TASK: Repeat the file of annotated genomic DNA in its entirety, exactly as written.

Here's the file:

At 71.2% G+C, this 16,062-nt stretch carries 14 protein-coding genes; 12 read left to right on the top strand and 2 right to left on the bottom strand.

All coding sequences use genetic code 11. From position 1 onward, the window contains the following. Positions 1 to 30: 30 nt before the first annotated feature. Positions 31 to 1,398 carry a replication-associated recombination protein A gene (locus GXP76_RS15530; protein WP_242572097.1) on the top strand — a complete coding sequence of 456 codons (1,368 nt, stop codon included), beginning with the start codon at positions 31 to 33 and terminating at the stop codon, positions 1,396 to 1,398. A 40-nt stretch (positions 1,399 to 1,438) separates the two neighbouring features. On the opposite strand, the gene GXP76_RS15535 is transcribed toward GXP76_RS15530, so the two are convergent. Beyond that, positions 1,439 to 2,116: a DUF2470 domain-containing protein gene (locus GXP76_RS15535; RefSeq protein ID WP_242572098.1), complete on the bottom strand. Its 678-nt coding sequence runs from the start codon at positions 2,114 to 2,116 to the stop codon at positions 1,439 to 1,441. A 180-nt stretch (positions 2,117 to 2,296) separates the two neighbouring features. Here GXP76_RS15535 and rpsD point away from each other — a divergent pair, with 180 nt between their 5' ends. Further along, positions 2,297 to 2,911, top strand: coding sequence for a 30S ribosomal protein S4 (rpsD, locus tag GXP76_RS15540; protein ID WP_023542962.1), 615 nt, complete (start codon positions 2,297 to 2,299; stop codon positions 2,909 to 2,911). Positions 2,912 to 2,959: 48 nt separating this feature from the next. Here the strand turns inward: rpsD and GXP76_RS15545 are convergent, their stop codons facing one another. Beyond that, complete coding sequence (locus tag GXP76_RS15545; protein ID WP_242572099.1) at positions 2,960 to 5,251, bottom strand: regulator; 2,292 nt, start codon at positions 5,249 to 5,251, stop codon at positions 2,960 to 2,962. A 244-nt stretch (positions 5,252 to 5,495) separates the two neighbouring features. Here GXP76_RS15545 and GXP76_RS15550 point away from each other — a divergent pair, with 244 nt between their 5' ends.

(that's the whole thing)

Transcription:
At 71.2% G+C, this 16,062-nt stretch carries 14 protein-coding genes; 12 read left to right on the top strand and 2 right to left on the bottom strand.

All coding sequences use genetic code 11. From position 1 onward, the window contains the following. Positions 1 to 30: 30 nt before the first annotated feature. Positions 31 to 1,398 carry a replication-associated recombination protein A gene (locus GXP76_RS15530; protein WP_242572097.1) on the top strand — a complete coding sequence of 456 codons (1,368 nt, stop codon included), beginning with the start codon at positions 31 to 33 and terminating at the stop codon, positions 1,396 to 1,398. A 40-nt stretch (positions 1,399 to 1,438) separates the two neighbouring features. On the opposite strand, the gene GXP76_RS15535 is transcribed toward GXP76_RS15530, so the two are convergent. Beyond that, positions 1,439 to 2,116: a DUF2470 domain-containing protein gene (locus GXP76_RS15535; RefSeq protein ID WP_242572098.1), complete on the bottom strand. Its 678-nt coding sequence runs from the start codon at positions 2,114 to 2,116 to the stop codon at positions 1,439 to 1,441. A 180-nt stretch (positions 2,117 to 2,296) separates the two neighbouring features. Here GXP76_RS15535 and rpsD point away from each other — a divergent pair, with 180 nt between their 5' ends. Further along, positions 2,297 to 2,911, top strand: coding sequence for a 30S ribosomal protein S4 (rpsD, locus tag GXP76_RS15540; protein ID WP_023542962.1), 615 nt, complete (start codon positions 2,297 to 2,299; stop codon positions 2,909 to 2,911). Positions 2,912 to 2,959: 48 nt separating this feature from the next. Here the strand turns inward: rpsD and GXP76_RS15545 are convergent, their stop codons facing one another. Beyond that, complete coding sequence (locus tag GXP76_RS15545; protein ID WP_242572099.1) at positions 2,960 to 5,251, bottom strand: regulator; 2,292 nt, start codon at positions 5,249 to 5,251, stop codon at positions 2,960 to 2,962. A 244-nt stretch (positions 5,252 to 5,495) separates the two neighbouring features. Here GXP76_RS15545 and GXP76_RS15550 point away from each other — a divergent pair, with 244 nt between their 5' ends.